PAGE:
I ALSO feel the need to join something to meet people as my already small circle of friends just gets smaller. A good friend with whom I did a bit of eating out and the occasional pub crawl moved and I really miss her. I have more friends out of the country than in the country.
So much for friends who say ‘any time’ – the first three people I asked for a lift to the clinic were out. I then asked X who came half an hour too soon, dropped me off and said, ‘You’d better get a taxi back.’
I spoke to X today – I had forgotten how much talking to him lifts my spirits. He is a very positive person and seems to enjoy life so much.
She was so nice and I enjoyed doing things with her. On paper she is dull but not dull at all in real life! I think she suffers from no one over here ever showing an interest in her life in X etc. Well, the English are incredibly parochial and expect everyone to be endlessly interested in their local gossip.
I really enjoyed our get-together and trust it won’t be 19 years before it happens again. You had better come here for the next reunion. The exchange rate is in your favour.
X has broken his leg badly in two places and is furiously frustrated by crutches and not allowed to drive a car for weeks. Lives alone so not easy for him. In my experience friends race in for a short time and then get caught up by their own problems.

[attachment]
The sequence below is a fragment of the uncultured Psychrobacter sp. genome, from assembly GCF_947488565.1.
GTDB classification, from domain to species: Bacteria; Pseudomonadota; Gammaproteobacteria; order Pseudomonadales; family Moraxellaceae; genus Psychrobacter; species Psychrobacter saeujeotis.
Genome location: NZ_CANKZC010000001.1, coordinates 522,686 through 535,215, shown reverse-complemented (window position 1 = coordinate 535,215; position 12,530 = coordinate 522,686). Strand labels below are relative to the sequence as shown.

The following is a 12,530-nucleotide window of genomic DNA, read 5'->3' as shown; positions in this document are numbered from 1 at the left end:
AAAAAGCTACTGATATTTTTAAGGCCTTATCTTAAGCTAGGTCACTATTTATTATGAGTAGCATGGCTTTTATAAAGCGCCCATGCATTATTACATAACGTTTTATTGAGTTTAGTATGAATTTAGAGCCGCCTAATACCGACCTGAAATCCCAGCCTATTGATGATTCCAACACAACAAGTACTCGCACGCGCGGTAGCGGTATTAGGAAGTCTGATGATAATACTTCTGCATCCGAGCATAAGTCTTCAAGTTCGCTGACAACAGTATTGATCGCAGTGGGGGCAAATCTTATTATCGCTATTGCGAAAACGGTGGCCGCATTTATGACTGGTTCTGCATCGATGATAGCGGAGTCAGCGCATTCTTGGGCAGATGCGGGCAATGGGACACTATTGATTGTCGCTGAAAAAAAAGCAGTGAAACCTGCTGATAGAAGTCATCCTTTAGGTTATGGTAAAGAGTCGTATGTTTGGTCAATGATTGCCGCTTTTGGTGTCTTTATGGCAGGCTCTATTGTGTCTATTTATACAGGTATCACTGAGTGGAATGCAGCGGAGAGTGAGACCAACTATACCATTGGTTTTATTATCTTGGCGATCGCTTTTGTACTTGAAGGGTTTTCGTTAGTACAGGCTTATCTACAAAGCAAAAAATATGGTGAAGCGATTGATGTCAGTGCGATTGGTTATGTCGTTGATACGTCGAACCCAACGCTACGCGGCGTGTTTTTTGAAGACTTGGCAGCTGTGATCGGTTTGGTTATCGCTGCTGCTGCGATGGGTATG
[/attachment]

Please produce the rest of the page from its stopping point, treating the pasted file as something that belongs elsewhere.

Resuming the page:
We watched the fireworks that go off down in the town from our balcony and then went to bed. Town on New Year’s is disgusting. Everyone is drunk and kissing everyone else!! So we don’t venture down there anymore.
We all had lovely things and a good time was had by all, with the children quite often spontaneously remembering to thank and at least two of the three capable of opening a parcel without tearing the paper to shreds and losing the all important label!
Then came a huge milestone in my life – my 50th and I celebrated in style. On the actual night a dinner at a wonderful new fish restaurant. Then a few days later I had a champagne breakfast for 20 girlfriends at a popular local restaurant.
I was vastly amused when a bit of wedding cake appeared in the post. The postage by air must have been staggering. Anyhow as you can imagine the stamps go down big with X and the two eldest grandchildren as they are all avid collectors and join in big sessions with the swaps and catalogue when they are at home. To go back to the cake… it was gobbled at once and no-nonsense about sleeping with a bit under the pillow.
I had a nice day – X baked me a gorgeous cake and I demanded a slice this year, diabetes or not, and actually got it. I had a good day even though it wasn’t like being at home. The sun is shining and I’m going outside.
We went to a friend’s for dinner and my dustbin of a child came up with this beauty: he’d had a large dinner and pudding and held out his plate, put on a pathetic expression and whimpered questioningly, ‘Food for the poor?’
Your Christmas sounded ‘unusual’ to say the least. I was amused by your saga of the disappearing turkey – there’s something rather bizarre about a half turkey getting mislaid. The old dears sleeping off lunch reminded me of a dinner party I went to. There were about 12 of us there and at about 10 p.m. people progressively decided that a brief snooze would improve their subsequent conversation – so they simply keeled over on the floor one after the other and went to sleep. There I was left, suffering from an inhibited upbringing, and the only one awake!